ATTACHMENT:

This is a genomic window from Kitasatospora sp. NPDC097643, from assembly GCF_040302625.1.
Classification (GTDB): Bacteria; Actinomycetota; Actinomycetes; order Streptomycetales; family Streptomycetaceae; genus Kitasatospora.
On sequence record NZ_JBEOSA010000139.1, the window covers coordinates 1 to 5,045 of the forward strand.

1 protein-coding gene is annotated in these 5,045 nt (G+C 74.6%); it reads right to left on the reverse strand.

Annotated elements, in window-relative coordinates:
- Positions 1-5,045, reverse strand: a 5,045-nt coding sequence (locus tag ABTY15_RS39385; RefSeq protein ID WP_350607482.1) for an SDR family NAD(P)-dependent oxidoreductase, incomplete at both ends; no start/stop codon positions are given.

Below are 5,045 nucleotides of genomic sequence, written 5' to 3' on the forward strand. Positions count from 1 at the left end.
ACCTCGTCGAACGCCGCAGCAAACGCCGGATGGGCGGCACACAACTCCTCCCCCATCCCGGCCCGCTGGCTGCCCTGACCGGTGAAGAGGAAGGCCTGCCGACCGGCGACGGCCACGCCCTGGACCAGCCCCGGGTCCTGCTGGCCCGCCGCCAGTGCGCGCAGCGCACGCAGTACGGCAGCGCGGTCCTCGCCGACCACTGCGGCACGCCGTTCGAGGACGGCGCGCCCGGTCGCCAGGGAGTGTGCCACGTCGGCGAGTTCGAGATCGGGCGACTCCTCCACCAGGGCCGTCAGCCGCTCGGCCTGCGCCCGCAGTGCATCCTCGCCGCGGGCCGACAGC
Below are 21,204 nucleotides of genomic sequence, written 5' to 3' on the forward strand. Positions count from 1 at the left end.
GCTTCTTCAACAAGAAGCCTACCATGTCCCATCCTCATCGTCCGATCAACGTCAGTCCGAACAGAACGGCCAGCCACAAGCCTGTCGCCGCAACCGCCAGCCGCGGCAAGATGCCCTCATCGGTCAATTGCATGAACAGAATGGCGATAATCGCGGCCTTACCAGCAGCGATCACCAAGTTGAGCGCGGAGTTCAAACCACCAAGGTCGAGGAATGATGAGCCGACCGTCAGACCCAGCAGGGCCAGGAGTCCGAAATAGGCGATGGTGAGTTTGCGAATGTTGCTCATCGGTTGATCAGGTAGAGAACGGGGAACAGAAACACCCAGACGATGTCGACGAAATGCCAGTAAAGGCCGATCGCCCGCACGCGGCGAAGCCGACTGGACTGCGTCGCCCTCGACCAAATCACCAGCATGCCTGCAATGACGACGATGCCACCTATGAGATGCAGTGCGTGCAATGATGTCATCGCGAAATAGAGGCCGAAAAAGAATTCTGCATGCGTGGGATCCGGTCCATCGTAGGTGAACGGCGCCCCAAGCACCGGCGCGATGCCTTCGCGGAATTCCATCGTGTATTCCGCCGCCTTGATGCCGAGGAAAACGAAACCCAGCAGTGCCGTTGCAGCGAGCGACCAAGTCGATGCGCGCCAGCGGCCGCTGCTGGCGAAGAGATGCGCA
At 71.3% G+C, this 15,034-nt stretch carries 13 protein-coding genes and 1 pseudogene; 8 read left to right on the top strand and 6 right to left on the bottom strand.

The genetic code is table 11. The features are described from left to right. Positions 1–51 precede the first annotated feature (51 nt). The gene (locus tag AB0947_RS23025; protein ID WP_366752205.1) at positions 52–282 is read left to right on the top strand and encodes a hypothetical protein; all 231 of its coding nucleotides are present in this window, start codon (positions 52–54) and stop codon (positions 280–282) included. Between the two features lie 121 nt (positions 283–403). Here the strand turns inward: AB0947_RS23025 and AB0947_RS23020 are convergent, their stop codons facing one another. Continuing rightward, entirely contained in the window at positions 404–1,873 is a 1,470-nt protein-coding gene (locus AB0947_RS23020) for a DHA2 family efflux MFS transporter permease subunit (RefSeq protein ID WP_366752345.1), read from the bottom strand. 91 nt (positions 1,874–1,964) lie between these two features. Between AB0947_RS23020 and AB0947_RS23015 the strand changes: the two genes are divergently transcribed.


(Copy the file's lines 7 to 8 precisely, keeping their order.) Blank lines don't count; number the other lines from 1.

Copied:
Below are 5,045 nucleotides of genomic sequence, written 5' to 3' on the forward strand. Positions count from 1 at the left end.
ACCTCGTCGAACGCCGCAGCAAACGCCGGATGGGCGGCACACAACTCCTCCCCCATCCCGGCCCGCTGGCTGCCCTGACCGGTGAAGAGGAAGGCCTGCCGACCGGCGACGGCCACGCCCTGGACCAGCCCCGGGTCCTGCTGGCCCGCCGCCAGTGCGCGCAGCGCACGCAGTACGGCAGCGCGGTCCTCGCCGACCACTGCGGCACGCCGTTCGAGGACGGCGCGCCCGGTCGCCAGGGAGTGTGCCACGTCGGCGAGTTCGAGATCGGGCGACTCCTCCACCAGGGCCGTCAGCCGCTCGGCCTGCGCCCGCAGTGCATCCTCGCCGCGGGCCGACAGC